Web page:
The word "timing" is a somewhat elusive term in golf simply because we know what it is but we don't know how to get it or how to keep it.
The golf swing is often referred to as a hand-eye coordination game where "timing" is all-important. So what is timing?
It can be defined as the sequential or orderly movement of the body parts so that the club arrives at impact on time producing both distance and direction. When a golfer hits a good drive he will immediately exclaim "good timing." Similarly, when the body is too far in front of the hands, arms and clubhead we are late with the club and we have a poorly timed swing.
In this article, I will examine the biggest source of timing errors, and that is trying to time the arm swing with the body turn. In order to do that I will concentrate on two basic things that every golfer should know about his or her swing.
Tip from the Pro
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Every golfer must match up their position at the top of their swing with their corresponding hip action. When they do this, their club arrives on time and square to the line at impact. In order to understand the timing of the hands at the top and the corresponding hip movement on the downswing it is probably necessary to explain the length of movement of the club and some specific body parts.
For example, on the backswing the shoulders move about eight inches while the hips move only four inches. Furthermore, the hands move about six feet whereas the clubhead moves 15 to 18 feet. Obviously then the hips have the least amount of distance to travel back to impact while the clubhead has the longest route to go.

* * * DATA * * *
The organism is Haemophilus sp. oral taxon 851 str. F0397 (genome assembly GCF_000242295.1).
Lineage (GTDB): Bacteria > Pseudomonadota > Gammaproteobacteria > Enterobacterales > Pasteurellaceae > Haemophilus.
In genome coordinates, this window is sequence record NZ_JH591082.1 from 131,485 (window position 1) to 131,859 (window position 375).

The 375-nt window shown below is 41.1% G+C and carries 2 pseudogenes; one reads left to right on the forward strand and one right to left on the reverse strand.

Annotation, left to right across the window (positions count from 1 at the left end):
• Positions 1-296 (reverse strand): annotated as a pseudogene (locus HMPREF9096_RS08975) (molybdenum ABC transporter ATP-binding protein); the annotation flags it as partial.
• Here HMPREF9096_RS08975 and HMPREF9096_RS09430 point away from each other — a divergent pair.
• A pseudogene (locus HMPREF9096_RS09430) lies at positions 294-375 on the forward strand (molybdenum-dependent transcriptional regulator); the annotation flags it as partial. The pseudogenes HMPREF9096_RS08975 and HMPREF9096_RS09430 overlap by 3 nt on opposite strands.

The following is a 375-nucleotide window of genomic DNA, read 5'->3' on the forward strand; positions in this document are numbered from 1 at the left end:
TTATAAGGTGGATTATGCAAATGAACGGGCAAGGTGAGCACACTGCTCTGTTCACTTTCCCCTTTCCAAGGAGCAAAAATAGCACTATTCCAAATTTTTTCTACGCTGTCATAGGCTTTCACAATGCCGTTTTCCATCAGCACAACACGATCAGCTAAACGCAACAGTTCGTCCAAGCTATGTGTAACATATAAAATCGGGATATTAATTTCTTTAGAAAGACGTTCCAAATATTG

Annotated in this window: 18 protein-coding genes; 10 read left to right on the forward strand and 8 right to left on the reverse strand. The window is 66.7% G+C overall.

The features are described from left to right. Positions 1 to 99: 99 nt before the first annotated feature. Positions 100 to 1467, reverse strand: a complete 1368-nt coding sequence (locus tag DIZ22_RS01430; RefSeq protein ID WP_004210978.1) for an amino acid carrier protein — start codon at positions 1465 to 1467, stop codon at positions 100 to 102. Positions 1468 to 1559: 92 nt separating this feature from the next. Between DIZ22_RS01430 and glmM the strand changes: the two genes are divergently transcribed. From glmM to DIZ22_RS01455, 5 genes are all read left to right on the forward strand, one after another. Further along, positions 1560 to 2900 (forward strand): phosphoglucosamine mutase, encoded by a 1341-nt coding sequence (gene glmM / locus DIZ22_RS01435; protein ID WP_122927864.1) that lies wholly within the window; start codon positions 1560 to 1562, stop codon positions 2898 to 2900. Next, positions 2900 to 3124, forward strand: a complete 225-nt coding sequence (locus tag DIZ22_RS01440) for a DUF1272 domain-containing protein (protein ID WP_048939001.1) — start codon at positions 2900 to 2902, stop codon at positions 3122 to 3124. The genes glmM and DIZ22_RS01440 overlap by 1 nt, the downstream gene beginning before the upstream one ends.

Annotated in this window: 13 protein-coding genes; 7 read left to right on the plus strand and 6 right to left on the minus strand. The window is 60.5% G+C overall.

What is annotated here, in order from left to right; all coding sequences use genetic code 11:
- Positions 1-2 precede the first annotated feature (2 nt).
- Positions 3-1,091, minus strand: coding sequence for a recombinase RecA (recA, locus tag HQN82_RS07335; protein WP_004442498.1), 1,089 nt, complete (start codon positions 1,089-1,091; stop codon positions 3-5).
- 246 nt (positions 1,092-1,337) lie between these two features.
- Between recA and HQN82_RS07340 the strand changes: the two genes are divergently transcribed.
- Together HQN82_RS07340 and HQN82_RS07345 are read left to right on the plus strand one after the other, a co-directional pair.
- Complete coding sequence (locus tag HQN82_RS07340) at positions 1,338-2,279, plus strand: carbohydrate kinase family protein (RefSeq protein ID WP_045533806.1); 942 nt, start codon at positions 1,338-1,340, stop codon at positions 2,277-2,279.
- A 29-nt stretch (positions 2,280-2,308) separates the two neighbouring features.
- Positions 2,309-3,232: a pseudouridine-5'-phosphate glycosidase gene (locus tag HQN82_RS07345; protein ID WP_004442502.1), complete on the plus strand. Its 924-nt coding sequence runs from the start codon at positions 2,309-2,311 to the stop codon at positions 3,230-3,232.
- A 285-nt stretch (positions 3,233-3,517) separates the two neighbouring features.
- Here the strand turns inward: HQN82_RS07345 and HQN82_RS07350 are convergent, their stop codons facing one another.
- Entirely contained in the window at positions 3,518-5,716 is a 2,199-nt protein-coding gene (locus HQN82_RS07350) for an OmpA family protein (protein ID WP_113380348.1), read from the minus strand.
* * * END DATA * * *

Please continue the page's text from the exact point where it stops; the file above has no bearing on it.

Let's say you have a very high and long swing like Colin Montgomerie and John Daly. Then you must have very slow and waiting hips on the downswing. The hips will feel like they are sliding forward on the downswing before they rotate. Only in this way do the arms have a chance to get in front of your body by impact. High hands require slow hips coming down in order to have the club be on time at impact.
Then there are a number of tour player and senior tour players who have very fast paced swings. Besides being strong, these players must have the top of the swing match up to their downswing hip action. The shorter, flatter swinger times his downswing with little or no hip slide coming down. Since his hands make a shorter more direct route to the ball his hips only have to turn out of the way coming down.
Some examples of this style would include Jeff Maggert and Duffy Waldorf. This style of play doesn't demand a lot of hip slide to get the arms in front of the body so therefore their swings look fast.
The message here is use the correct position at the top of the swing and match that up with the lateral or rotary motion of the hips. Only in this way will the arms get in front of the body and arrive on time at impact.
Dr. Jim Suttie, the 2000 PGA Teacher of the Year, is director of instruction at The Club at TwinEagles in North Naples and at Cog Hill Golf Club in Lemont, Ill. His new book is "Your Perfect Swing" and is available at bookstores and at amazon.com. He also is a Golf Magazine Top 100 Teacher and rated No. 15 by Golf Digest. Suttie coaches the FGCU men's golf team. E-mail him at firstname.lastname@example.org.